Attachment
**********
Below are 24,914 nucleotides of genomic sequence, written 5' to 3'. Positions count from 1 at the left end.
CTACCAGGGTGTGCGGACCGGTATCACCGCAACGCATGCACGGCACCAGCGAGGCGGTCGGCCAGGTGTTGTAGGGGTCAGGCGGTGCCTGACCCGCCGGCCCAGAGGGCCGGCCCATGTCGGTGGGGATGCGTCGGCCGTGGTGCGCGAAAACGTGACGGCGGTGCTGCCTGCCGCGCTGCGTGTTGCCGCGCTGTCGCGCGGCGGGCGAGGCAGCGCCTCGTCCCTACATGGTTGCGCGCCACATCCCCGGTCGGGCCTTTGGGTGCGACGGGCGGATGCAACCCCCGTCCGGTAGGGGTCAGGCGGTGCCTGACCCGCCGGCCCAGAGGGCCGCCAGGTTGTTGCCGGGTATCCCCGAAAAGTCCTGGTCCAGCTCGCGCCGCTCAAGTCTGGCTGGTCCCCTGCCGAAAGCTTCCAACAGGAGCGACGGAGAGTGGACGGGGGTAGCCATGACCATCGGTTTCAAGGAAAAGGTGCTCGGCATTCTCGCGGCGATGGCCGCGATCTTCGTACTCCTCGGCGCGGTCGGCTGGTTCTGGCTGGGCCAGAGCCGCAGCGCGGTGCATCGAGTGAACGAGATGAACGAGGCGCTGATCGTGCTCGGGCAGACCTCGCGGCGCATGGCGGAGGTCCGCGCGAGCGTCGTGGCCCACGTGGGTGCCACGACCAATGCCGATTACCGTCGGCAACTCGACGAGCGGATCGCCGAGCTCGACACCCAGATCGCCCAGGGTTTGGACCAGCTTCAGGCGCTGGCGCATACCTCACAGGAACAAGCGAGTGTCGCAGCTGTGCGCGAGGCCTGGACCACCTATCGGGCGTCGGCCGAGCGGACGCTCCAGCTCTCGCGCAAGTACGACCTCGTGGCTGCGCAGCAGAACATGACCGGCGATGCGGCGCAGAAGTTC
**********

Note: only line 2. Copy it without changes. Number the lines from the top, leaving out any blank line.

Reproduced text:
CTACCAGGGTGTGCGGACCGGTATCACCGCAACGCATGCACGGCACCAGCGAGGCGGTCGGCCAGGTGTTGTAGGGGTCAGGCGGTGCCTGACCCGCCGGCCCAGAGGGCCGGCCCATGTCGGTGGGGATGCGTCGGCCGTGGTGCGCGAAAACGTGACGGCGGTGCTGCCTGCCGCGCTGCGTGTTGCCGCGCTGTCGCGCGGCGGGCGAGGCAGCGCCTCGTCCCTACATGGTTGCGCGCCACATCCCCGGTCGGGCCTTTGGGTGCGACGGGCGGATGCAACCCCCGTCCGGTAGGGGTCAGGCGGTGCCTGACCCGCCGGCCCAGAGGGCCGCCAGGTTGTTGCCGGGTATCCCCGAAAAGTCCTGGTCCAGCTCGCGCCGCTCAAGTCTGGCTGGTCCCCTGCCGAAAGCTTCCAACAGGAGCGACGGAGAGTGGACGGGGGTAGCCATGACCATCGGTTTCAAGGAAAAGGTGCTCGGCATTCTCGCGGCGATGGCCGCGATCTTCGTACTCCTCGGCGCGGTCGGCTGGTTCTGGCTGGGCCAGAGCCGCAGCGCGGTGCATCGAGTGAACGAGATGAACGAGGCGCTGATCGTGCTCGGGCAGACCTCGCGGCGCATGGCGGAGGTCCGCGCGAGCGTCGTGGCCCACGTGGGTGCCACGACCAATGCCGATTACCGTCGGCAACTCGACGAGCGGATCGCCGAGCTCGACACCCAGATCGCCCAGGGTTTGGACCAGCTTCAGGCGCTGGCGCATACCTCACAGGAACAAGCGAGTGTCGCAGCTGTGCGCGAGGCCTGGACCACCTATCGGGCGTCGGCCGAGCGGACGCTCCAGCTCTCGCGCAAGTACGACCTCGTGGCTGCGCAGCAGAACATGACCGGCGATGCGGCGCAGAAGTTC